Actually, it’s amazing, when you consider that the staff is operating with nearly 80 fewer positions than were on the city’s payroll 15 years ago, before budget cuts made in response to the Great Recession slashed the total number from 412 in 2009 – not including 119 at the now-defunct electric utility – to 334 now. Only 326 of those jobs, however, are currently filled.

The Public Works Department absorbed most of the recession-driven cuts, and it’s still down 30 positions from where it was 2009, when it employed 121 people. The water-and-sewer utility is down 10 positions.

The Vero Beach Police Department, with 79 employees, now has one more position than it did in 2009, but that’s after the City Council last summer approved a 5.1 percent budget increase for the 2023-24 fiscal year, which began Oct. 1. The city’s new $33 million budget included funding for five new police department jobs – four sworn officers and one civilian employee – as well as two new positions in the Finance Department and one in the overtaxed Planning Department.

“I’m not criticizing the decisions that were made, because we did what needed to be done in tough economic times,” Falls said of the staff reductions made in 2009. “But there are consequences to those actions, and we’re still feeling those consequences.”

Falls said the workforce shortages are particularly noticeable in Public Works, which is down a dozen positions that would be assigned to the crews that maintain and landscape city properties.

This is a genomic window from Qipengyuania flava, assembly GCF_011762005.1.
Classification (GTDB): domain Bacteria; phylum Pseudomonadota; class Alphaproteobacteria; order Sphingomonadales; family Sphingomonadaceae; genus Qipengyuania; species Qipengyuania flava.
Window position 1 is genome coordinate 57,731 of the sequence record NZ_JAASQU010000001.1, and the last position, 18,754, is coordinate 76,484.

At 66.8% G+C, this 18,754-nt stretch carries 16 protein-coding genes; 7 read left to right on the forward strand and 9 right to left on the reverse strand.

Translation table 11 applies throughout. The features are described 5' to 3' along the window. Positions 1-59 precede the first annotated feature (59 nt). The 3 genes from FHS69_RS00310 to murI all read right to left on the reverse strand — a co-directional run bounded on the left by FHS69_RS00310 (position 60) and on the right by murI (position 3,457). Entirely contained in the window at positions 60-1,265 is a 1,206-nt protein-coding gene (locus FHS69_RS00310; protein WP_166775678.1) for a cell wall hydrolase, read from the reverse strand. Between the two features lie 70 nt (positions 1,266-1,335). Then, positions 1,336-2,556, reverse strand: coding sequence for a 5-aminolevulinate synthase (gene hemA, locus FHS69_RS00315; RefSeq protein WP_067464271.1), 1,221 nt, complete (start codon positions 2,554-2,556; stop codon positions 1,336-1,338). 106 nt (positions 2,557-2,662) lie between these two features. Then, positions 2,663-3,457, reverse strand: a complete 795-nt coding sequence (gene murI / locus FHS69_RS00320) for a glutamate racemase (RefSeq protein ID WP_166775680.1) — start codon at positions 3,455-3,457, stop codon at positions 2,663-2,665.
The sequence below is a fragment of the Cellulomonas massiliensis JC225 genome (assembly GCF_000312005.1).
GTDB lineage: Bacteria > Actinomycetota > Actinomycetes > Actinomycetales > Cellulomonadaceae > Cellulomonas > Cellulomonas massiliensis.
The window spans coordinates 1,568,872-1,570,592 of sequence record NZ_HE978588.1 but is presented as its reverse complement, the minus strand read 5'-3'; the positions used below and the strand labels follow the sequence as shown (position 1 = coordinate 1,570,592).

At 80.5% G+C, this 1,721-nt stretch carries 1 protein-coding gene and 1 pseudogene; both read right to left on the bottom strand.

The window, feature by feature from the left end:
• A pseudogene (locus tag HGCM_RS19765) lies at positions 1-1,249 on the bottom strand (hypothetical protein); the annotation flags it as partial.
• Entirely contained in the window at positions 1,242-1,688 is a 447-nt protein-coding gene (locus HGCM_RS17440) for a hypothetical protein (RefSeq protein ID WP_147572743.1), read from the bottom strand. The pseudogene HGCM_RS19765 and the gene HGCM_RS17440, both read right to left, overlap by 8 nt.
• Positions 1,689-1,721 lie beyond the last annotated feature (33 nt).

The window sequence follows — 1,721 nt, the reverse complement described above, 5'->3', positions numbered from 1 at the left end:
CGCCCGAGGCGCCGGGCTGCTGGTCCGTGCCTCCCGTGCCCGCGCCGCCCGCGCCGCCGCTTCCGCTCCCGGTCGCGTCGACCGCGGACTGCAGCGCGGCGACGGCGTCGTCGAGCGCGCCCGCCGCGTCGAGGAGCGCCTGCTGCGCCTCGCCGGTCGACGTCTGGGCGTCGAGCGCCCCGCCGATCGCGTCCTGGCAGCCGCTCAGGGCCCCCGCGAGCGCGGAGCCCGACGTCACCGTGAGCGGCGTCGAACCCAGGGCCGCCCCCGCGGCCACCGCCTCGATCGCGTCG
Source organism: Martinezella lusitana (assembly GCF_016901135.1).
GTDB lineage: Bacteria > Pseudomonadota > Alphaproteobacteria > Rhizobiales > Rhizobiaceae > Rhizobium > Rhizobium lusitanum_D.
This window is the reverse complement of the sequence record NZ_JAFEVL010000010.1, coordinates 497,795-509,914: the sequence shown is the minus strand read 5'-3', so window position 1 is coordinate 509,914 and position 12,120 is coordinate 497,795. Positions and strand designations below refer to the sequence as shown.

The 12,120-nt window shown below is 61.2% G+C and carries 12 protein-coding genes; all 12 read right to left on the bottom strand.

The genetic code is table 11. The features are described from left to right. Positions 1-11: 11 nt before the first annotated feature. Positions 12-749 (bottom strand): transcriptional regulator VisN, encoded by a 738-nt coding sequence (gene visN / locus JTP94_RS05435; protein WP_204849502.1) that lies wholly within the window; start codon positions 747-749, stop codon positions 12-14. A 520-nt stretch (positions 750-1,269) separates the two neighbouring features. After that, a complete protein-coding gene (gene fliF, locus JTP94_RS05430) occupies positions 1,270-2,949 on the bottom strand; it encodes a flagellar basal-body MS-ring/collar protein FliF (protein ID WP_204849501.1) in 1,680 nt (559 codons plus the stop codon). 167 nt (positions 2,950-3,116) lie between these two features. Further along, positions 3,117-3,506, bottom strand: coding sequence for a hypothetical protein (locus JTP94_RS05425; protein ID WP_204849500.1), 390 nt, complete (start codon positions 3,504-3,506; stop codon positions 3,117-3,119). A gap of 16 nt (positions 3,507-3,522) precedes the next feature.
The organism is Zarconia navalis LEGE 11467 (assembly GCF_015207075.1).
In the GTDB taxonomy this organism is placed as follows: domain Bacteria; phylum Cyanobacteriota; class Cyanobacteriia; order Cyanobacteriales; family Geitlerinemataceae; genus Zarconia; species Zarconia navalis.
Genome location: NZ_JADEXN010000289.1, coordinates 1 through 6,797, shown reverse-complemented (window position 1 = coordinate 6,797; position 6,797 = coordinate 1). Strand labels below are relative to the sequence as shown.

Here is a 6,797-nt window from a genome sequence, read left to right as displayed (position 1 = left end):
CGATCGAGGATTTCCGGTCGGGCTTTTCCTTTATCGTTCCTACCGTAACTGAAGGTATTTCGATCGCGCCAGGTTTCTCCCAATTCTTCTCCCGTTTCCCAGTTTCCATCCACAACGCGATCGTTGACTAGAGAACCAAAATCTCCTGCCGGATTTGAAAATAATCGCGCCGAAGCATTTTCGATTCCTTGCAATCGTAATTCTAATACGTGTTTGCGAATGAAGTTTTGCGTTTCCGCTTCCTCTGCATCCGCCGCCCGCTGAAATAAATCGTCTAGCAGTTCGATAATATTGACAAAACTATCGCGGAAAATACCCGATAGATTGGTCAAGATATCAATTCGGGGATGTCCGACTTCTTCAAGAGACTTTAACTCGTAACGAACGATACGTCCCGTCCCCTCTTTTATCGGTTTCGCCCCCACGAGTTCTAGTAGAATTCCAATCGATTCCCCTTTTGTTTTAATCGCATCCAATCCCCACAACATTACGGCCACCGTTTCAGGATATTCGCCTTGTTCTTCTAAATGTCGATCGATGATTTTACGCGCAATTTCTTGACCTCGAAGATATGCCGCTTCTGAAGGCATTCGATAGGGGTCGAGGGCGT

“That’s at least three maintenance crews,” he said. “We get complaints about how things look, and we respond the best we can. But imagine how much more mowing, trimming and mulching you’d get done with three more crews.”

We can see the effects of the staff shortages there.

What we can’t see are the man-made miracles being performed almost weekly by City Planning Director Jason Jeffries, who, until recently operated with a staff of only four, including himself.

His department is playing a leading role in all three of the City Council’s priority projects. In addition, it was dragged into the Twin Pairs debacle – which, mercifully, ended with yet-another rejection of a proposed lane reduction – and is now wrestling with the creation of a master plan for the revitalization of Downtown Vero.

“We’ve now added a fifth person, but they’ve had a normal workload that’s as much as four people can do, and we keep adding more,” Falls said. “Look at all the studies the council has asked them to do.”

Meanwhile, thousands of newcomers have moved into the county the past three years, and they continue to pour into Vero Beach, using the city’s infrastructure and amenities.

That growth, and the demands for services that accompany it, also puts a strain on the city’s limited staff. “I think the staff is handling all of this in a professional and exemplary manner,” Vero Beach Mayor John Cotugno said. “We’ve asked a lot of these people, and their work product is proof of their effort.”

It’s an extraordinary effort, to be sure, and it starts at the top.

Falls said he arrives at his office at 6:15 a.m. every day and, despite plans to leave at 4:30 p.m., he’s usually still there at 5:30 p.m. “I’m like a fireman, except I don’t get 24 hours on and 48 off,” Falls said. “I have a schedule for each day, but things come up that need immediate attention. That’s what it takes to do this job.”

Any praise or credit he receives, though, he shares with what he calls his “phenomenal staff” and “very dedicated department heads,” whom he said not only do a “fabulous job” in their offices but also are eager to go beyond their usual duties.